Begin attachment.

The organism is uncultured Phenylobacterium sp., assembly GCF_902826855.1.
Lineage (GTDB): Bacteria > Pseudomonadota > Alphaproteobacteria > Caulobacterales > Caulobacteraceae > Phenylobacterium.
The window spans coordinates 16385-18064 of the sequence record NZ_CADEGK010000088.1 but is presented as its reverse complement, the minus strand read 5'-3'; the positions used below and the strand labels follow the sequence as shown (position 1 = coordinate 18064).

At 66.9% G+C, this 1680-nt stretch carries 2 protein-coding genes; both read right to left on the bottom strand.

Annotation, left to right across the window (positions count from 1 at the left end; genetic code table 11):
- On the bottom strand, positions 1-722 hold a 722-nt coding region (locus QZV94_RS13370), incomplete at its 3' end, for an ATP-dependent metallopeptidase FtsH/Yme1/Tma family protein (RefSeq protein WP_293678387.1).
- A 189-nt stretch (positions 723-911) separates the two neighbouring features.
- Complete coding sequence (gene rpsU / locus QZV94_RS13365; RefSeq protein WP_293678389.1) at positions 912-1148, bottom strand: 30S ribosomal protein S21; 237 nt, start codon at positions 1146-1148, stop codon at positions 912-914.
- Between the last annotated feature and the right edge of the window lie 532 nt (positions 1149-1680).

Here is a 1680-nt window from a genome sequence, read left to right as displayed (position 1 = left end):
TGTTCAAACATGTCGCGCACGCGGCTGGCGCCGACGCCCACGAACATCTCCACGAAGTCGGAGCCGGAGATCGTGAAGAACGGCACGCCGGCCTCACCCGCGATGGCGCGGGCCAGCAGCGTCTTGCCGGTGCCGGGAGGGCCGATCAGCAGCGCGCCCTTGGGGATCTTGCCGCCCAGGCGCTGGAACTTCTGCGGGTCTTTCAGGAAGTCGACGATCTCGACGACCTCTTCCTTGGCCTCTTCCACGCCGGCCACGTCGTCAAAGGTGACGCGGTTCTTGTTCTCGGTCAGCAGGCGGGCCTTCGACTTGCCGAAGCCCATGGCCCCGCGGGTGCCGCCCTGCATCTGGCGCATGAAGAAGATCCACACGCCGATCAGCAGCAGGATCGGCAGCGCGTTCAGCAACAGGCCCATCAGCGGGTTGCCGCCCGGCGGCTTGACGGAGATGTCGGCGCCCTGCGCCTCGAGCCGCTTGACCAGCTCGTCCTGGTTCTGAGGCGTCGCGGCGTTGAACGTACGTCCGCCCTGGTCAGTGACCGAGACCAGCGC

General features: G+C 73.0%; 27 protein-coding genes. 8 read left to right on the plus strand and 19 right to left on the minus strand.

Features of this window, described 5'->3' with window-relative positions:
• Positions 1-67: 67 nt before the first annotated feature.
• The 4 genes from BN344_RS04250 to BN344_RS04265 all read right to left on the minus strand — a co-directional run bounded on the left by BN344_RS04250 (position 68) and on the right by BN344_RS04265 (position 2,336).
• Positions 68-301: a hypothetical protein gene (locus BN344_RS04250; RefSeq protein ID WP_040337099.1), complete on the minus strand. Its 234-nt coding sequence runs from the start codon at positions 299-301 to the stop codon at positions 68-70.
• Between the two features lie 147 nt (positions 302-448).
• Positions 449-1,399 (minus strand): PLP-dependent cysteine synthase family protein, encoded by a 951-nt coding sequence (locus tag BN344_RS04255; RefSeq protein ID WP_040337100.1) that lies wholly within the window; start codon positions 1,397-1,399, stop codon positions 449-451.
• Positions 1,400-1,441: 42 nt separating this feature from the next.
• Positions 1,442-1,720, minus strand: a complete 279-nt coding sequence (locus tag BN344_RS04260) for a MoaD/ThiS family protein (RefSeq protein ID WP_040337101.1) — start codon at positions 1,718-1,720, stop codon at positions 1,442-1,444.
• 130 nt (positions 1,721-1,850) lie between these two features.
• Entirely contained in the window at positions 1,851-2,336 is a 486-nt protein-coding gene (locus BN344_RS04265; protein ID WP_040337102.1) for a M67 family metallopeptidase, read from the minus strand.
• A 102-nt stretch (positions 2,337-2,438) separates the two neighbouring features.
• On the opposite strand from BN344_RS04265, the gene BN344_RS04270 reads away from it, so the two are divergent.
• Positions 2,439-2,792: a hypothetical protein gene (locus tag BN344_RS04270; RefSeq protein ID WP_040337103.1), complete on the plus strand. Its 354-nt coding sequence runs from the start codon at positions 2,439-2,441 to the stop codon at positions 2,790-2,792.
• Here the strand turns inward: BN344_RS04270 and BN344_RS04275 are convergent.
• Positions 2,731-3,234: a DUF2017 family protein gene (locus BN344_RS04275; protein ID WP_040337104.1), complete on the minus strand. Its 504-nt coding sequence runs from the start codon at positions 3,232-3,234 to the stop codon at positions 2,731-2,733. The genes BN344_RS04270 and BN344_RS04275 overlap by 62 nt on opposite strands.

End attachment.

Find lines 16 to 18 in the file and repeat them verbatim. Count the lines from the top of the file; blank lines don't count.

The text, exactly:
• Positions 68-301: a hypothetical protein gene (locus BN344_RS04250; RefSeq protein ID WP_040337099.1), complete on the minus strand. Its 234-nt coding sequence runs from the start codon at positions 299-301 to the stop codon at positions 68-70.
• Between the two features lie 147 nt (positions 302-448).
• Positions 449-1,399 (minus strand): PLP-dependent cysteine synthase family protein, encoded by a 951-nt coding sequence (locus tag BN344_RS04255; RefSeq protein ID WP_040337100.1) that lies wholly within the window; start codon positions 1,397-1,399, stop codon positions 449-451.